B.C.’s ethnic diversity divide raises political questions
December 4, 2015
By Douglas Todd, Vancouver Sun |
Has B.C. become a province of two solitudes?
That is the implication of research showing that Metro Vancouver has become one of the most ethnically diverse cities on the planet, while the rest of B.C. remains relatively homogeneous.
Statistics Canada data shows 45.2 per cent of the residents of Metro Vancouver are members of a visible minority, particularly Chinese, South Asian, Filipino and Korean.
In the rest of the province, visible minorities make up only 7.4 per cent of the population.
While Metro Vancouver has become super-diverse, the land beyond its borders remains similar to most places around the world, with one ethno-cultural group, in this case European-rooted whites, predominating.
“Historically, Metro Vancouver takes about 85 per cent of all immigrants to the province,” Terry Hoff, senior regional planner for Metro Vancouver, said Thursday. “So it’s likely to get even more diverse in the future.”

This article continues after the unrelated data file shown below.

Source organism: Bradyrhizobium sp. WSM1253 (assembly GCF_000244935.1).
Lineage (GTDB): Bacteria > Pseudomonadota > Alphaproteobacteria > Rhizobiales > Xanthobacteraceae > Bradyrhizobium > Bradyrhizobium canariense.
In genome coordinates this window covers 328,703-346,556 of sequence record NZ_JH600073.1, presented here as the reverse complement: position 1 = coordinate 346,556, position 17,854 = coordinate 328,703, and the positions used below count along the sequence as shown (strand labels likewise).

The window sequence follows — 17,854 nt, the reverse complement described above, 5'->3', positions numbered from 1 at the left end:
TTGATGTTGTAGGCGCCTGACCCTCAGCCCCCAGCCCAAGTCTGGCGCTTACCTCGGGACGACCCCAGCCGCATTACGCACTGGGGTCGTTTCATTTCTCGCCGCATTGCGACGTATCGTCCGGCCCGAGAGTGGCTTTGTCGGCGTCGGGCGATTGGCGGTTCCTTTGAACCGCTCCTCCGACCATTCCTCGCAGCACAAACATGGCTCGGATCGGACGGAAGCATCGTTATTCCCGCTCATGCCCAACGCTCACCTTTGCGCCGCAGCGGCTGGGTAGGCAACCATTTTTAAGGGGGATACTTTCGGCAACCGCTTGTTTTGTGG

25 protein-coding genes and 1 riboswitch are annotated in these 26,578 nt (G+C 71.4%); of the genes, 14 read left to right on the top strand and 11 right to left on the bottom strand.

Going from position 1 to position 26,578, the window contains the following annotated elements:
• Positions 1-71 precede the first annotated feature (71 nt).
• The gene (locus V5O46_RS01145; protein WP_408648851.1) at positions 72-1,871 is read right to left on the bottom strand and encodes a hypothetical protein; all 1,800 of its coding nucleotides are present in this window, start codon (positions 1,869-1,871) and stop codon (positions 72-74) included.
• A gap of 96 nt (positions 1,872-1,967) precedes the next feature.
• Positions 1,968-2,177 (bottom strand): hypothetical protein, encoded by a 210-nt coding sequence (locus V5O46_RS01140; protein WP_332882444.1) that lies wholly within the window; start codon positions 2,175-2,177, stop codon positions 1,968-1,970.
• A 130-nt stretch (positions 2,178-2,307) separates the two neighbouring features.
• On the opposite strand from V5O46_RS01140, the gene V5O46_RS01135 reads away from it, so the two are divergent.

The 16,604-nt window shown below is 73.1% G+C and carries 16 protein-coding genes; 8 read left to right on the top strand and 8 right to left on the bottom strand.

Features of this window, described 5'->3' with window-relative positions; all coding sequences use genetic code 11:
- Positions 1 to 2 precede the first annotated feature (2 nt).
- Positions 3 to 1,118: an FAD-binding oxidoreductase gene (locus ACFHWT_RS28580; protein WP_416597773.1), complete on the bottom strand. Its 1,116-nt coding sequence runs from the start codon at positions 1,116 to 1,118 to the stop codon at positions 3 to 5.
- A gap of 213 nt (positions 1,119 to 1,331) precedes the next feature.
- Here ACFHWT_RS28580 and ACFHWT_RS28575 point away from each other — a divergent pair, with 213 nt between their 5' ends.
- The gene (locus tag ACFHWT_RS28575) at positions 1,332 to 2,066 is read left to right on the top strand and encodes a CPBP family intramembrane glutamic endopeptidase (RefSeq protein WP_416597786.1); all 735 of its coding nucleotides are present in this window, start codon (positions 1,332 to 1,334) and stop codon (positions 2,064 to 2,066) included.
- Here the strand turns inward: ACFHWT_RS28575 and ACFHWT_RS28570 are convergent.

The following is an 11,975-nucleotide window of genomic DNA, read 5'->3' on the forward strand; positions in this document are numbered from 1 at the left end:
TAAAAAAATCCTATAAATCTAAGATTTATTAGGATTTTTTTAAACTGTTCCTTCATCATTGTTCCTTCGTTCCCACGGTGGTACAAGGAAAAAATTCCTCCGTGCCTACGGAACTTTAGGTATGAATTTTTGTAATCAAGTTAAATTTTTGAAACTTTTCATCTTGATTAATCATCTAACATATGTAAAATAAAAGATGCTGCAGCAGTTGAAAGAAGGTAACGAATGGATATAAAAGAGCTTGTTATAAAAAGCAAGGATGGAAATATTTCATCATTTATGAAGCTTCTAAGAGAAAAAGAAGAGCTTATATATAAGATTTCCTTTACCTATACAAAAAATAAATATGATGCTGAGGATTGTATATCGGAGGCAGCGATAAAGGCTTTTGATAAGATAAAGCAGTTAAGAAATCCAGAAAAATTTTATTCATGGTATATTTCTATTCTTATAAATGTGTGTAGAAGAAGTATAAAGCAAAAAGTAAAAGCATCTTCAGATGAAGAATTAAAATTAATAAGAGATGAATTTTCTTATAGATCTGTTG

What are the cultural, economic, educational and political repercussions of such a striking cultural gap, which has more than half B.C’s population, or 2.5 million people, squeezing into one highly ethnically diverse metropolis?
When B.C. Premier Christy Clark recently suggested that Syrian refugees should go to regions outside Metro Vancouver to avoid the city’s astronomical housing costs, critics’ responses revealed just how divergent these two chunks of B.C. have become.
Commentators hastened to say it would be unwise to direct Syrian Muslim refugees to small-town B.C. because they would not find people of the same ethnic background, religion or language. Nor would they have access to Metro Vancouver’s range of immigrant-support services, cuisines or jobs.